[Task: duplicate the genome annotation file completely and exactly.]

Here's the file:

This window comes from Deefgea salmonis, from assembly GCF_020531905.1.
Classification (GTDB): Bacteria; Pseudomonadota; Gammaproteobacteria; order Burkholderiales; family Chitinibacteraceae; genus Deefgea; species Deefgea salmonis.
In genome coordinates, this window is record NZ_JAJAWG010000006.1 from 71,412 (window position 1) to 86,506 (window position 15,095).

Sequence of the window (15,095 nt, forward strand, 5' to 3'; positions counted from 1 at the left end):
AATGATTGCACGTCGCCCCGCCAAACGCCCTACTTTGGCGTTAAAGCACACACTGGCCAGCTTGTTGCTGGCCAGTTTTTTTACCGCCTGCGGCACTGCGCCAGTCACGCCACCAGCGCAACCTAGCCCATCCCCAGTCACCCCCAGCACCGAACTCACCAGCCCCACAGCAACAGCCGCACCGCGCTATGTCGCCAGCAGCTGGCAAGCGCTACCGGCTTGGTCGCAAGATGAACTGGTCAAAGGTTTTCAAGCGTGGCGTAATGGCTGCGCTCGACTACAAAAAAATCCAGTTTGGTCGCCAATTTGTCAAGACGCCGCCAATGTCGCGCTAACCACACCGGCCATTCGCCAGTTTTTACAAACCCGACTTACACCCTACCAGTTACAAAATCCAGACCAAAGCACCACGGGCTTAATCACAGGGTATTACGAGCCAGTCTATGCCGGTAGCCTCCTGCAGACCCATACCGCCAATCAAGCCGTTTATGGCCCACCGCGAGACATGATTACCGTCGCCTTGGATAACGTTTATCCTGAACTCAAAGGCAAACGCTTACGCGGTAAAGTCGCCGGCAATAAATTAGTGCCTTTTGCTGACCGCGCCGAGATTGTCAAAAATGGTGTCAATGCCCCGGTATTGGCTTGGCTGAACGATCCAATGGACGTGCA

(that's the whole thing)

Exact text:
This window comes from Deefgea salmonis, from assembly GCF_020531905.1.
Classification (GTDB): Bacteria; Pseudomonadota; Gammaproteobacteria; order Burkholderiales; family Chitinibacteraceae; genus Deefgea; species Deefgea salmonis.
In genome coordinates, this window is record NZ_JAJAWG010000006.1 from 71,412 (window position 1) to 86,506 (window position 15,095).

Sequence of the window (15,095 nt, forward strand, 5' to 3'; positions counted from 1 at the left end):
AATGATTGCACGTCGCCCCGCCAAACGCCCTACTTTGGCGTTAAAGCACACACTGGCCAGCTTGTTGCTGGCCAGTTTTTTTACCGCCTGCGGCACTGCGCCAGTCACGCCACCAGCGCAACCTAGCCCATCCCCAGTCACCCCCAGCACCGAACTCACCAGCCCCACAGCAACAGCCGCACCGCGCTATGTCGCCAGCAGCTGGCAAGCGCTACCGGCTTGGTCGCAAGATGAACTGGTCAAAGGTTTTCAAGCGTGGCGTAATGGCTGCGCTCGACTACAAAAAAATCCAGTTTGGTCGCCAATTTGTCAAGACGCCGCCAATGTCGCGCTAACCACACCGGCCATTCGCCAGTTTTTACAAACCCGACTTACACCCTACCAGTTACAAAATCCAGACCAAAGCACCACGGGCTTAATCACAGGGTATTACGAGCCAGTCTATGCCGGTAGCCTCCTGCAGACCCATACCGCCAATCAAGCCGTTTATGGCCCACCGCGAGACATGATTACCGTCGCCTTGGATAACGTTTATCCTGAACTCAAAGGCAAACGCTTACGCGGTAAAGTCGCCGGCAATAAATTAGTGCCTTTTGCTGACCGCGCCGAGATTGTCAAAAATGGTGTCAATGCCCCGGTATTGGCTTGGCTGAACGATCCAATGGACGTGCA